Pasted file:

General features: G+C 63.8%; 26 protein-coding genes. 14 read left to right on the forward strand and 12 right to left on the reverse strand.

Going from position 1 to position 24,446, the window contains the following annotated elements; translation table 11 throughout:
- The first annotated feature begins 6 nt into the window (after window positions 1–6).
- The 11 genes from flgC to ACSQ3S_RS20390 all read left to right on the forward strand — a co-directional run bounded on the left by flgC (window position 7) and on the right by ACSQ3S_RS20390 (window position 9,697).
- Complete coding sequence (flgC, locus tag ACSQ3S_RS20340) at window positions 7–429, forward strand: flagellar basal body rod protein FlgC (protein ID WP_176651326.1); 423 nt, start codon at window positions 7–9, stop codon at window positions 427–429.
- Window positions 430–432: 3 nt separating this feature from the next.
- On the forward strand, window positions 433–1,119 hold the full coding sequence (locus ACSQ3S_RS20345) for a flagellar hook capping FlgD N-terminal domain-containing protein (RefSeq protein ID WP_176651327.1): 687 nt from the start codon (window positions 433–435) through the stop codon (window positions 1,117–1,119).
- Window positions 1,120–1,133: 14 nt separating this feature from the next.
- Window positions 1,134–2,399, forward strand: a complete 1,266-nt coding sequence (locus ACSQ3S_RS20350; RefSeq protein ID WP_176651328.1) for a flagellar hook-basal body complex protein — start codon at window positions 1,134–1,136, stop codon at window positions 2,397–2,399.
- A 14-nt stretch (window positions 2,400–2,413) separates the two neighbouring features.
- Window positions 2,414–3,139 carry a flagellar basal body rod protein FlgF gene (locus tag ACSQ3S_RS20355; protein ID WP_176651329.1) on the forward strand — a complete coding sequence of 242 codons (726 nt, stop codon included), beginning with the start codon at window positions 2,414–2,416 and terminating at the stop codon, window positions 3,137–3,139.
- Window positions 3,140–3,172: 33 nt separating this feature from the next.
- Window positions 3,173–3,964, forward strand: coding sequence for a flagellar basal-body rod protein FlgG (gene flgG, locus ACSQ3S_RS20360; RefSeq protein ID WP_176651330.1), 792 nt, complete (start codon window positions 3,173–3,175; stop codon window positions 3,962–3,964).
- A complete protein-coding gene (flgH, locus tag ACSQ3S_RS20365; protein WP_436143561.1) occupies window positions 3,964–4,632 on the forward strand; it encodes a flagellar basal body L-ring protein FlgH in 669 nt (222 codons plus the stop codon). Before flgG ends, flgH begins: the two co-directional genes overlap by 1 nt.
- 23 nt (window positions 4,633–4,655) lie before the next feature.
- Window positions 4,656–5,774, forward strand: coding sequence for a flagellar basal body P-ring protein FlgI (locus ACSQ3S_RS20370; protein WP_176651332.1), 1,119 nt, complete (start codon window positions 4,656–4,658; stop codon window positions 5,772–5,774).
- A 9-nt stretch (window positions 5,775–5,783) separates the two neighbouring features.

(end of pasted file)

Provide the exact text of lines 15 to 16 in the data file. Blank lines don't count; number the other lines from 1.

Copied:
- 23 nt (window positions 4,633–4,655) lie before the next feature.
- Window positions 4,656–5,774, forward strand: coding sequence for a flagellar basal body P-ring protein FlgI (locus ACSQ3S_RS20370; protein WP_176651332.1), 1,119 nt, complete (start codon window positions 4,656–4,658; stop codon window positions 5,772–5,774).